Sometimes you just have to take a leap of faith though.   Just make the choice and go with it and believe that it’s for the best.

Short Attention Span Theater

In the latest issue of Parade there’s an article about Mindy Kaling in which she talks about how insulting it is that people are constantly asking her where her confidence comes from and she says, “…while I’m talking about why I’m so different, white male show runners get to talk about their art.”

I agree with her that it’s a little insulting. I mean, there’s an implication that the confidence is unwarranted when you ask where it comes from. I don’t think people mean it that way, but it’s hard to ignore that implication.

I think it takes an inordinate amount of confidence to be an actor, or writer, or musician, or comedian, or any kind of artist.  You have to believe that you have something unique to say that is so fascinating or funny or wonderful that people will want to hear it, maybe even that they need to hear it.  I think it’s a question that should be posed to every artist not because they aren’t full of awesome but because the amount of rejection involved prior to success in any of “the arts” is so huge that I can’t imagine enduring it and being able to maintain any confidence at all.  You have to have not only an inordinate amount of confidence but also faith.  Kevin Smith says you need to have a reasonable amount of unreasonability to attempt to make a career in the entertainment industry and I think that’s an apt description.

So, it’s pretty clear that Mindy Kaling’s confidence comes from being awesome and she’s got a point about people asking about it.  The thing I disagree with is that white male show runners get to talk about their art.  I mean, maybe white male show runners get to talk a little more about their art than the Mindy Kalings and Shonda Rhimes of the world, but not much.  The real problem is the media need to crystallize everything down to one or two points lest their audience lose interest.

The thing is, I don’t think it’s really the audience that has a short attention span, I think it’s the media.  They give everyone 5 minutes to promote their show, or movie, or book and if I had to guess I’d say that every single one of the hundreds of 5 minute interviews a show runner does are pretty identical.  The media, they need a hook, something to get ratings or sell magazines and that something is never an insightful discussion about the art, it’s almost always something superficial about the artist (whether that artist is male or female, white or not).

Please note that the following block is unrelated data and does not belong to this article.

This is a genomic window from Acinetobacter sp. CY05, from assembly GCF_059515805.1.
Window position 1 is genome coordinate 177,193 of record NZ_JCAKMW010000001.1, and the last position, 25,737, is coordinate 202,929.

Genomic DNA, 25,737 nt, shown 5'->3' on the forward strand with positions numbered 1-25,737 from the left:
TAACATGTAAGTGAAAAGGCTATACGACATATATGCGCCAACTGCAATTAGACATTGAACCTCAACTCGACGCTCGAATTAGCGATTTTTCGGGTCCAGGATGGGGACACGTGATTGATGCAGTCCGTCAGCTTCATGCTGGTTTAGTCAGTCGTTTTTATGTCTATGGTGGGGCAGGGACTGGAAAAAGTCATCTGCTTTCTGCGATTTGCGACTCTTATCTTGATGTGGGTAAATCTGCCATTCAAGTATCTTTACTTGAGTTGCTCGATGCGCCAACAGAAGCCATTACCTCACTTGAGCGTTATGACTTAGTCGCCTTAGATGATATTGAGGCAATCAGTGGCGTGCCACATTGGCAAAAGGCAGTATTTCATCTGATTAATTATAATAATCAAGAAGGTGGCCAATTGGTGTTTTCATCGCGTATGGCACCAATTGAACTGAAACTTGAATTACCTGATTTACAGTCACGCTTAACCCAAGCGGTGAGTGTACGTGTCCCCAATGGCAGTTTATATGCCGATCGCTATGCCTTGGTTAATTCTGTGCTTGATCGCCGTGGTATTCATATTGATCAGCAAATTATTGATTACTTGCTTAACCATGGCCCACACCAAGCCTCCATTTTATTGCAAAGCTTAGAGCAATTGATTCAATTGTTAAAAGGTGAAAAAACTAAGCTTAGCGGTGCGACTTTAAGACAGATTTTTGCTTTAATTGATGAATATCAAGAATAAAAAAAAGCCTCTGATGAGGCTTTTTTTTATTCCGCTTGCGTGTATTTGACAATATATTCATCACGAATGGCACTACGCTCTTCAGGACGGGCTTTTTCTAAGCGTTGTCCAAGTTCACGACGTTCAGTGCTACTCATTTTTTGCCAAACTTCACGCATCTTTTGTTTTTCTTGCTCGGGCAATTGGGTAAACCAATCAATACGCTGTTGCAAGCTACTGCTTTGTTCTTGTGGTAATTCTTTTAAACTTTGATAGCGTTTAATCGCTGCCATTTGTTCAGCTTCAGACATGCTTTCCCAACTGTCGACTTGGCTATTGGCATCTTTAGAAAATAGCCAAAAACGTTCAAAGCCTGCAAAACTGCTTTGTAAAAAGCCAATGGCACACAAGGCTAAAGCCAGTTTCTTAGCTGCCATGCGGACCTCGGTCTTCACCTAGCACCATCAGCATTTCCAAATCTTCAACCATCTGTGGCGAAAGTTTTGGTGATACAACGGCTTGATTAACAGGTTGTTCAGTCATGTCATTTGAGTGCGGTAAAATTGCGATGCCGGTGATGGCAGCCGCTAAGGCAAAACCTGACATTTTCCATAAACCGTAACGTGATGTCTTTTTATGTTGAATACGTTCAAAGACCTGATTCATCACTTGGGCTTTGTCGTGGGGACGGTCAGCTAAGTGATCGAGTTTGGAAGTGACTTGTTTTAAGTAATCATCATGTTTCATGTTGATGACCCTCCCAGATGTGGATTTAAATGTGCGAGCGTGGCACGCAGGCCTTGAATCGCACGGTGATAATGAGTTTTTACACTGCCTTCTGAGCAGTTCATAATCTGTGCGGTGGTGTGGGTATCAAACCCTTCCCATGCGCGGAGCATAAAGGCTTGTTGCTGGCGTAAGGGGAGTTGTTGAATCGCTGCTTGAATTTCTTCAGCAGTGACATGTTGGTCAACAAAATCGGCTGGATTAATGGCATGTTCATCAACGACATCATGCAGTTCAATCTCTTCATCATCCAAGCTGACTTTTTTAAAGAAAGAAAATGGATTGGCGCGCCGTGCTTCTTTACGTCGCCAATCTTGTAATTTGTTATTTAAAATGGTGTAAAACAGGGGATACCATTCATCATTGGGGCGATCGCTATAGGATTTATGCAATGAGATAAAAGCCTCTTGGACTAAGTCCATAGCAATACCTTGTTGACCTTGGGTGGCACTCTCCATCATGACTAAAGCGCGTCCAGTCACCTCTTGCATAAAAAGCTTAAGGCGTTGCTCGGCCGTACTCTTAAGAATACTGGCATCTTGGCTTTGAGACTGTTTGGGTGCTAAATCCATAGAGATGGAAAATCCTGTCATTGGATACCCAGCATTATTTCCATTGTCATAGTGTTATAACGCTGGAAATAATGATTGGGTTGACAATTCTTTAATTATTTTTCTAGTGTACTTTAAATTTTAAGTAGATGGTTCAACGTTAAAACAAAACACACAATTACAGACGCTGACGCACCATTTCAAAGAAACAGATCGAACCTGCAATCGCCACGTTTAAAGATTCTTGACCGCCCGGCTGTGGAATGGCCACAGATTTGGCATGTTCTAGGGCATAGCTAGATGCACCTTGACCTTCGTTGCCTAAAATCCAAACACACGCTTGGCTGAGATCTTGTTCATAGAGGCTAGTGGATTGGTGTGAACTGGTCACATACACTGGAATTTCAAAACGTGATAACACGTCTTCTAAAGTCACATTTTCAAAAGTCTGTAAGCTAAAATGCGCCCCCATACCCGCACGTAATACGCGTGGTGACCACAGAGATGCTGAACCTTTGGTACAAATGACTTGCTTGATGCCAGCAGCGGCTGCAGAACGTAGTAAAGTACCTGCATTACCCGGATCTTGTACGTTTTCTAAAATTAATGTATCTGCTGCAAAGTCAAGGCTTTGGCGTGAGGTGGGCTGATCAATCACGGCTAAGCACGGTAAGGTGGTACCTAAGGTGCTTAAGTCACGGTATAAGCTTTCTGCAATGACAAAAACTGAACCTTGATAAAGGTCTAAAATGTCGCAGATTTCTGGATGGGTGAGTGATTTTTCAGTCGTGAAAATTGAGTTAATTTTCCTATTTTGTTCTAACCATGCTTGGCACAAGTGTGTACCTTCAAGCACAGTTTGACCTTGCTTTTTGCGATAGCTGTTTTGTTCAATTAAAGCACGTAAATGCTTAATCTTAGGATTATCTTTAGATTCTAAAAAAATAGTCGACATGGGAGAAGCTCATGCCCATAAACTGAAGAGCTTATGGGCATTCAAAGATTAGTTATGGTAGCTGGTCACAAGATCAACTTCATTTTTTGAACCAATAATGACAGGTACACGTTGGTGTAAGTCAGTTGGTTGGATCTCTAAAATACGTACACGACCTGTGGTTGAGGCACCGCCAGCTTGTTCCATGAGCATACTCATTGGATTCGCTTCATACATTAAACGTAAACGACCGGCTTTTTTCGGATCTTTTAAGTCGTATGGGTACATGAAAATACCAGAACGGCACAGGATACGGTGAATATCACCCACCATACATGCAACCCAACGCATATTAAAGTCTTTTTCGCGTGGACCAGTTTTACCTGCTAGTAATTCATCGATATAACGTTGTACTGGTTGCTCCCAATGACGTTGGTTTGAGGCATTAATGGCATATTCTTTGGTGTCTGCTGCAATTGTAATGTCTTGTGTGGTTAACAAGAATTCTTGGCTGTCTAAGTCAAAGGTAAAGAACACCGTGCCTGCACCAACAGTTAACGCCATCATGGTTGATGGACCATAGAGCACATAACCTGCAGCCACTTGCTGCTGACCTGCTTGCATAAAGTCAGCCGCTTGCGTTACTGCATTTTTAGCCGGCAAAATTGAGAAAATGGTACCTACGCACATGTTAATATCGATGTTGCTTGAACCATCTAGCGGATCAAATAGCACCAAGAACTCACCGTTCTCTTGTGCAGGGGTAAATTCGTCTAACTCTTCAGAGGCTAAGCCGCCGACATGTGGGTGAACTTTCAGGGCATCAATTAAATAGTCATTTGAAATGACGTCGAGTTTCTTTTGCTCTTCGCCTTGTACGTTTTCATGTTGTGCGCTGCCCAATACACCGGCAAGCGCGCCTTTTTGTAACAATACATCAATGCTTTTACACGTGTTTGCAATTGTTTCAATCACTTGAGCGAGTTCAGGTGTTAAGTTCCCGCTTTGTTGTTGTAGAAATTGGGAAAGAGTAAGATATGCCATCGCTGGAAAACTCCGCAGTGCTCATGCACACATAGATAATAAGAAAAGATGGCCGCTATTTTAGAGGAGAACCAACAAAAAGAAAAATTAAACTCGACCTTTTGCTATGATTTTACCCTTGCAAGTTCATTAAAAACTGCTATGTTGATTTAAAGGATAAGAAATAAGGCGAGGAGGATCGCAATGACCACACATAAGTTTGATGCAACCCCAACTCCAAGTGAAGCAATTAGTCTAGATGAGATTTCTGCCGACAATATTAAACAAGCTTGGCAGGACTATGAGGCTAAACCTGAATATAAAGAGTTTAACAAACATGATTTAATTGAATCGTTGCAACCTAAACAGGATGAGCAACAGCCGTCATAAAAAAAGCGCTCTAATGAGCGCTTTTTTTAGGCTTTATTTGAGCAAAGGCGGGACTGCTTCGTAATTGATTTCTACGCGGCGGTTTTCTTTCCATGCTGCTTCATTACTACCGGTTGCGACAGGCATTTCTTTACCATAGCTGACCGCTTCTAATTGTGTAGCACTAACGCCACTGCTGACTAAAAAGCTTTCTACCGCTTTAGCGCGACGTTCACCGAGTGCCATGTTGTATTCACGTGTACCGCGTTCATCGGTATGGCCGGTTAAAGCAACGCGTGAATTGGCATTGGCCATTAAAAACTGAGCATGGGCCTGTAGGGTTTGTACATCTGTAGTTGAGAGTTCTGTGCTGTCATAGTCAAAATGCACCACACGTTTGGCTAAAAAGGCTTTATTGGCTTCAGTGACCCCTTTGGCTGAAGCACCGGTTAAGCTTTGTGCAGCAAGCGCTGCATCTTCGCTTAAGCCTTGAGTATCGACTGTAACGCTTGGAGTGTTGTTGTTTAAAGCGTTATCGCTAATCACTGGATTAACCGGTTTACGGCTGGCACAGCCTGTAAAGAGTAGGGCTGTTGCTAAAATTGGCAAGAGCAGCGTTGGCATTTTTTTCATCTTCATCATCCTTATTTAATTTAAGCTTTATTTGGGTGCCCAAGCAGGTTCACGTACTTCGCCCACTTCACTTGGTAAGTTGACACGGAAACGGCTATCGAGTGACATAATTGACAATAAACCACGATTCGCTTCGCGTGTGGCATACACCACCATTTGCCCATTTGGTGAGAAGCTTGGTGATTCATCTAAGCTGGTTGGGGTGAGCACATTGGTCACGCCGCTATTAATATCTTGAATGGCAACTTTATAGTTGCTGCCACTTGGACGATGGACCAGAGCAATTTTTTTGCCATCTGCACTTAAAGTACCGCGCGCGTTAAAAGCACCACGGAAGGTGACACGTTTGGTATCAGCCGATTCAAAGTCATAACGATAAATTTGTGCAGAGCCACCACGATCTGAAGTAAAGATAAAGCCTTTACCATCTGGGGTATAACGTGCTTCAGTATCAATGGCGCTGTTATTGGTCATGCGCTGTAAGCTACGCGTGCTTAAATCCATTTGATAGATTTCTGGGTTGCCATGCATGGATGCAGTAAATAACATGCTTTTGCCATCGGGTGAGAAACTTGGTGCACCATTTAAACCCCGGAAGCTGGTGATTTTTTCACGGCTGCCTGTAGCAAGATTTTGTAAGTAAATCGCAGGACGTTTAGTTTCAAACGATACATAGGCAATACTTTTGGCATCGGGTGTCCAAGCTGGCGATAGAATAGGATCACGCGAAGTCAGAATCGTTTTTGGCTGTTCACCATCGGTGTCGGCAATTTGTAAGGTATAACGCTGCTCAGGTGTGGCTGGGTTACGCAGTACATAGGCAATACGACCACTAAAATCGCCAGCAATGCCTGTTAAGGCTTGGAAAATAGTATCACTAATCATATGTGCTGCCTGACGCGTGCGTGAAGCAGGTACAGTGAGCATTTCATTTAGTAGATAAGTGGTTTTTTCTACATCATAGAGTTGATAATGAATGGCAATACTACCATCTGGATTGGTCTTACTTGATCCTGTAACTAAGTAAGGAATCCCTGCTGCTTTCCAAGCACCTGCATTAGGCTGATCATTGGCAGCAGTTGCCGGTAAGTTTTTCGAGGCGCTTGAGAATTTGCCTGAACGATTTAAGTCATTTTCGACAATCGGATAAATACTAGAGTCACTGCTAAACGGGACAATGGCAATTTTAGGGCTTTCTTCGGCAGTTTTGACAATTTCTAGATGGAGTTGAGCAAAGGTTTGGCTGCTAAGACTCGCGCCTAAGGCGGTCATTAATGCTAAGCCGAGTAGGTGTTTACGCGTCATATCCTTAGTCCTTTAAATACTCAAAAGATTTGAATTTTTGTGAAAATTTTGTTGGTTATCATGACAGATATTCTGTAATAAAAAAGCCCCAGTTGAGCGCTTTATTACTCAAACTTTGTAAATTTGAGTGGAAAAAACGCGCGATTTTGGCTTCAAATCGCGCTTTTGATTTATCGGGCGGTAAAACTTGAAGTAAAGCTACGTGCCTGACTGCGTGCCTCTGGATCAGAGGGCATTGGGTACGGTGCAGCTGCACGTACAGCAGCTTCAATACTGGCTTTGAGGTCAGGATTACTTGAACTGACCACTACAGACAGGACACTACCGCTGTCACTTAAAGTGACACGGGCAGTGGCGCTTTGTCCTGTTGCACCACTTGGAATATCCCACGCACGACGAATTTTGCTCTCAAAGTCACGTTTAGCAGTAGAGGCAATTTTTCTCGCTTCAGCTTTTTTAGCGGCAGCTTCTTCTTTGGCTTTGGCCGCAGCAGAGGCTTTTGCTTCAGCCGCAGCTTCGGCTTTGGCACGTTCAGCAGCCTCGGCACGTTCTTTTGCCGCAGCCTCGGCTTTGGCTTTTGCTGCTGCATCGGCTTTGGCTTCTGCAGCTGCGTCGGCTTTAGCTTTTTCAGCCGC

Personally I’d love to hear lengthy, complex discussions about shows I love (or movies, or books, etc.). Instead, because I’m a Mindy Kaling fan, I read the same article about how she’s a curvy, Indian, woman, workaholic, perfectionist over and over again and wish, like she does, that someone would ask her about something else.  I’m also a How I Met Your Mother fan and I read the same article about Craig Thomas and Carter Bays met at Wesleyan where Craig Thomas also met his wife, and how much of Ted, Marshall, and Lily come from their real lives.  I’m also a fan of Russell Brand, and all I get to read about him is who he’s rumored to be dating or dumping this week and what’s the most orgasms he’s had in a single day.  I’m a fan of Liberal Arts, but you know what, because that was an independent film if people talk about it at all it’s only as a precursor to them asking Josh Radnor about How I Met Your Mother, and how he feels about it ending and what on earth he will do when it’s done.  There are some long form interview programs (like HuffPost Live, for example) that do slightly better, but even they tend to come back to whatever hooks they think are the juiciest.

The exception to the vapidness in media rule is podcasts.  Kevin Smith interviews people on his SModcast, or SMovieMakers podcasts and talks to them about more than just the hooks.  Aisha Tyler,  Kevin Pollak, Norm Macdonald…they have legitimately interesting conversations with people on their podcasts. For the most part those are passion projects of artists that mostly cost more money than they make.  I’d love to devote my life to having real, meaningful conversations with writers, and actors, and musicians, and artists about their art and the things that are important to them, but there’s no money in it and I have student loans to pay back.

What I did on my summer vacation.

I haven’t written anything in a really long time but there was a time when I had three active blogs. This weekend I was inspired to write again and I couldn’t quite figure out which of my three dormant blogs to post it on.  My most recently active blog is basically a series of open fan letters and post about things and people that I love.  This story could fit there, it’s very much about me being a huge fan.  My least recently active blog was all about shows I’d been too and places I’d traveled, it was about saying yes to life (I titled it, “For the Thrill of It”).  This story could fit there too, it’s very much about me saying yes to life (and travelling, and seeing a show). I ultimately decided to post it here because I feel like my philosophy, my world view, my faith lead me down this path and informed the entire experience.